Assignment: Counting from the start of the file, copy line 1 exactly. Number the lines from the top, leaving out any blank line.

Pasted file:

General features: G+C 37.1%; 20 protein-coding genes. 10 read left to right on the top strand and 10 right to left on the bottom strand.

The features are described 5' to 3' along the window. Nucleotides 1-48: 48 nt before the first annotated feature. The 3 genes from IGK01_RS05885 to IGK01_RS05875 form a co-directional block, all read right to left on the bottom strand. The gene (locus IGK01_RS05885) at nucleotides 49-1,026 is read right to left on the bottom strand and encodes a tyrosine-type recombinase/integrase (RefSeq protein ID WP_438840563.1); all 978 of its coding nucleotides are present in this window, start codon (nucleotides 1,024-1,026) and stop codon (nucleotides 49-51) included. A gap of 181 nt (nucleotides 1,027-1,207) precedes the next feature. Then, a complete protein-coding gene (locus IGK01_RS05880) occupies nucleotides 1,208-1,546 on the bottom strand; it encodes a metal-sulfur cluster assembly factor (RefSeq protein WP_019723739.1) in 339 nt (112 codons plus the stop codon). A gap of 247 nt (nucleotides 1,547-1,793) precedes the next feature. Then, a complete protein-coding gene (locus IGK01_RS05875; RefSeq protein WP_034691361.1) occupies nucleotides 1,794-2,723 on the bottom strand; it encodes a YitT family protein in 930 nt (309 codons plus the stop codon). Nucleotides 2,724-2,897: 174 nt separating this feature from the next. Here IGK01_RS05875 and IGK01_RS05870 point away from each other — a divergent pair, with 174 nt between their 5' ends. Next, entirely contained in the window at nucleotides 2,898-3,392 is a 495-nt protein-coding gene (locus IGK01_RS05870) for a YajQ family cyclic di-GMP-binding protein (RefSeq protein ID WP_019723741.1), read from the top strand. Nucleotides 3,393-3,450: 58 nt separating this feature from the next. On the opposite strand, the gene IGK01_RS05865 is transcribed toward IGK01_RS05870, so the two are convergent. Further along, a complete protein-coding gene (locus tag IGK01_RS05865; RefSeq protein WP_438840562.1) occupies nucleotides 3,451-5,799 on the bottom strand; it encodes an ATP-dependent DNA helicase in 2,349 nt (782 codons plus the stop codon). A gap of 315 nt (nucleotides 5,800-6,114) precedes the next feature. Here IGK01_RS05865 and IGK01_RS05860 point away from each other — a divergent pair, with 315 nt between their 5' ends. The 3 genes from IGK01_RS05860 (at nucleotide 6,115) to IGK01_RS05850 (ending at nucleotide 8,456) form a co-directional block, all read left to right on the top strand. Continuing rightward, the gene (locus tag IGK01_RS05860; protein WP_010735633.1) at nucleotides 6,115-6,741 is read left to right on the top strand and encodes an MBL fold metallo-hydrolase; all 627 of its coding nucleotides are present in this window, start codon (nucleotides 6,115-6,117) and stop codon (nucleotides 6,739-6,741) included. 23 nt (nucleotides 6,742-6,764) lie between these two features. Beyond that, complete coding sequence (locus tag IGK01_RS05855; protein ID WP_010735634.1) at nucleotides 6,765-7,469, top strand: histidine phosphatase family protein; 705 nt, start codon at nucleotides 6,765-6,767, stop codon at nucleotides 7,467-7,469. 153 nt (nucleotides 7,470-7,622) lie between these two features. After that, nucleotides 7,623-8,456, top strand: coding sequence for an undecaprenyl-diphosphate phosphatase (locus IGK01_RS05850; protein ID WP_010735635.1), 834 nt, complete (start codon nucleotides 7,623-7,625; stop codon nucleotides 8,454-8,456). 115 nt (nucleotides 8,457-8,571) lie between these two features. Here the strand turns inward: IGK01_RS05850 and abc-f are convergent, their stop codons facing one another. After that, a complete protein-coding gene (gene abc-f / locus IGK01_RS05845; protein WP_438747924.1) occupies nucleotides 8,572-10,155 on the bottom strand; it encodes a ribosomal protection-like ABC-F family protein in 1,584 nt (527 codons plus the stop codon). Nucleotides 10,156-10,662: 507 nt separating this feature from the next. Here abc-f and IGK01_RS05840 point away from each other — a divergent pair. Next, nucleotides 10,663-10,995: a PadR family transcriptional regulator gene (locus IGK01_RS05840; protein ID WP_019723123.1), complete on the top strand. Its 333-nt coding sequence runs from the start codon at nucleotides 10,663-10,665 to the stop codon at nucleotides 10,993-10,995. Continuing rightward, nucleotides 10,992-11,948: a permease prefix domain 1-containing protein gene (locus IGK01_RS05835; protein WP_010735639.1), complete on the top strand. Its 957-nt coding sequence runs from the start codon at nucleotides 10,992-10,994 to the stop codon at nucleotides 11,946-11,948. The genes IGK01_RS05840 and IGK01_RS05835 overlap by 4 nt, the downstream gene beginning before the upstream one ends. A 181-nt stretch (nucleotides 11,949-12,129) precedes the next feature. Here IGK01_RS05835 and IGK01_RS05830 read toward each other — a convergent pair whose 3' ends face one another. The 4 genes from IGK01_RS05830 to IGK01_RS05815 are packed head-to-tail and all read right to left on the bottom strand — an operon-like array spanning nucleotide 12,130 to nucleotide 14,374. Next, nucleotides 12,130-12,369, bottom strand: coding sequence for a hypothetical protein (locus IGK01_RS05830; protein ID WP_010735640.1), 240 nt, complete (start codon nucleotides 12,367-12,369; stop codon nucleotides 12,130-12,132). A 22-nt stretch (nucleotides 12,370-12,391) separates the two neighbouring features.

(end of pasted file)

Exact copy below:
General features: G+C 37.1%; 20 protein-coding genes. 10 read left to right on the top strand and 10 right to left on the bottom strand.